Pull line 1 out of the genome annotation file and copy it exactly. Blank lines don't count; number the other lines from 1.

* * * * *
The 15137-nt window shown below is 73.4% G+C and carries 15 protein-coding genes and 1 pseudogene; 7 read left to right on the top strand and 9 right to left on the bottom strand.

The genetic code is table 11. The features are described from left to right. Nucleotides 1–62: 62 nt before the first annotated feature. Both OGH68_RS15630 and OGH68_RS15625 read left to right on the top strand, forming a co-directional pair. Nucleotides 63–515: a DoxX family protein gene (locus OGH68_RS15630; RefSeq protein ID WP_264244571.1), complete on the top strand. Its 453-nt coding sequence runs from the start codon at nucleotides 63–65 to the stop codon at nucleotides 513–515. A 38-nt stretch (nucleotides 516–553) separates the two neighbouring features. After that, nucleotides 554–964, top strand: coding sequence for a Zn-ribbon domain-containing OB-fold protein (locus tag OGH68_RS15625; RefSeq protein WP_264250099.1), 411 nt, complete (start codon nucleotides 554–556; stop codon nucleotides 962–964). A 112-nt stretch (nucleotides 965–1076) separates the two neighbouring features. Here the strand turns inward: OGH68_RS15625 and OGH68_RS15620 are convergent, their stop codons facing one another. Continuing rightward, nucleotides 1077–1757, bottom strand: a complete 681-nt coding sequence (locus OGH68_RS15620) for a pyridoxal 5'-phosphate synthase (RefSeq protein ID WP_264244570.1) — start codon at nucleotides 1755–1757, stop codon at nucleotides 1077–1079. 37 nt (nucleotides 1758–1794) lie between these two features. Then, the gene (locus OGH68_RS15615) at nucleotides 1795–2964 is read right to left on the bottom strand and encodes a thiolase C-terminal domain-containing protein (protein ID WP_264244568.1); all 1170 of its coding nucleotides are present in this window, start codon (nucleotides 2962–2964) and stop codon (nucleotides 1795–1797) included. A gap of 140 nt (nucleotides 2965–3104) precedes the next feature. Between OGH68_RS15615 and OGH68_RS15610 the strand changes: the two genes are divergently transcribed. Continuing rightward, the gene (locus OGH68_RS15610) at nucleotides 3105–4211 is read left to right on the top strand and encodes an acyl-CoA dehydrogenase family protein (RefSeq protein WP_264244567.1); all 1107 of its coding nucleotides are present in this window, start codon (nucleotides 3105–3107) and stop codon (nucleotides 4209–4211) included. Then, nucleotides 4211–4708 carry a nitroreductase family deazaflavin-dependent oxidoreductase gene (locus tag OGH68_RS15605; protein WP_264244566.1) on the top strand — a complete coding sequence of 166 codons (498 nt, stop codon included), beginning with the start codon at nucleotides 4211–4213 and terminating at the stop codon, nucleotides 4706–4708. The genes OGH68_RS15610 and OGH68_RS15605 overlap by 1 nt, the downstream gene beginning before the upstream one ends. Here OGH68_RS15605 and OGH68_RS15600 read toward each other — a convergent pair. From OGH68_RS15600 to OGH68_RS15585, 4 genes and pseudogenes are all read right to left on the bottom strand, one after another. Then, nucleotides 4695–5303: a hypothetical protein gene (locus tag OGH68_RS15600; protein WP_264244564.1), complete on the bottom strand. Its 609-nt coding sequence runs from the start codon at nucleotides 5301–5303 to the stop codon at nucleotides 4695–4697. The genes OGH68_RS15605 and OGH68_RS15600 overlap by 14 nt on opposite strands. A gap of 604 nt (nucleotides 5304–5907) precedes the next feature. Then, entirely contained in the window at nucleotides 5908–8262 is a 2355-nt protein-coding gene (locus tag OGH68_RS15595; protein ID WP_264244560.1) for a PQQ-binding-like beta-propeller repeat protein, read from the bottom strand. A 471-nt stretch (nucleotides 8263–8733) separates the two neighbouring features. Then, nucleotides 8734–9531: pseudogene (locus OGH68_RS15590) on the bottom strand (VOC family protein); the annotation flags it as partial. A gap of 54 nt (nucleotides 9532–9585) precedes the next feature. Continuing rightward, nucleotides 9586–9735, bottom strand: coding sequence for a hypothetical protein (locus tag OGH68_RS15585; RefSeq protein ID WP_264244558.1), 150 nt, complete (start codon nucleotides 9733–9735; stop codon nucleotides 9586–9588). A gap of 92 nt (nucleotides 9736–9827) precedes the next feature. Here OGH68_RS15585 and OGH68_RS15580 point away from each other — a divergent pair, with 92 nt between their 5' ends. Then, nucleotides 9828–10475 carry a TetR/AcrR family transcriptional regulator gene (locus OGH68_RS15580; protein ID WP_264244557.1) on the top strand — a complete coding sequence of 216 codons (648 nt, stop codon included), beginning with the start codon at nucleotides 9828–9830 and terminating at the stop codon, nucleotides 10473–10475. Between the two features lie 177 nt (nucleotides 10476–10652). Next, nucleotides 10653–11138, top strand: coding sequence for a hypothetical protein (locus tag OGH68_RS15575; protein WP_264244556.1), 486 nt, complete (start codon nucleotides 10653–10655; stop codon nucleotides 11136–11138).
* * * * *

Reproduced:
The 15137-nt window shown below is 73.4% G+C and carries 15 protein-coding genes and 1 pseudogene; 7 read left to right on the top strand and 9 right to left on the bottom strand.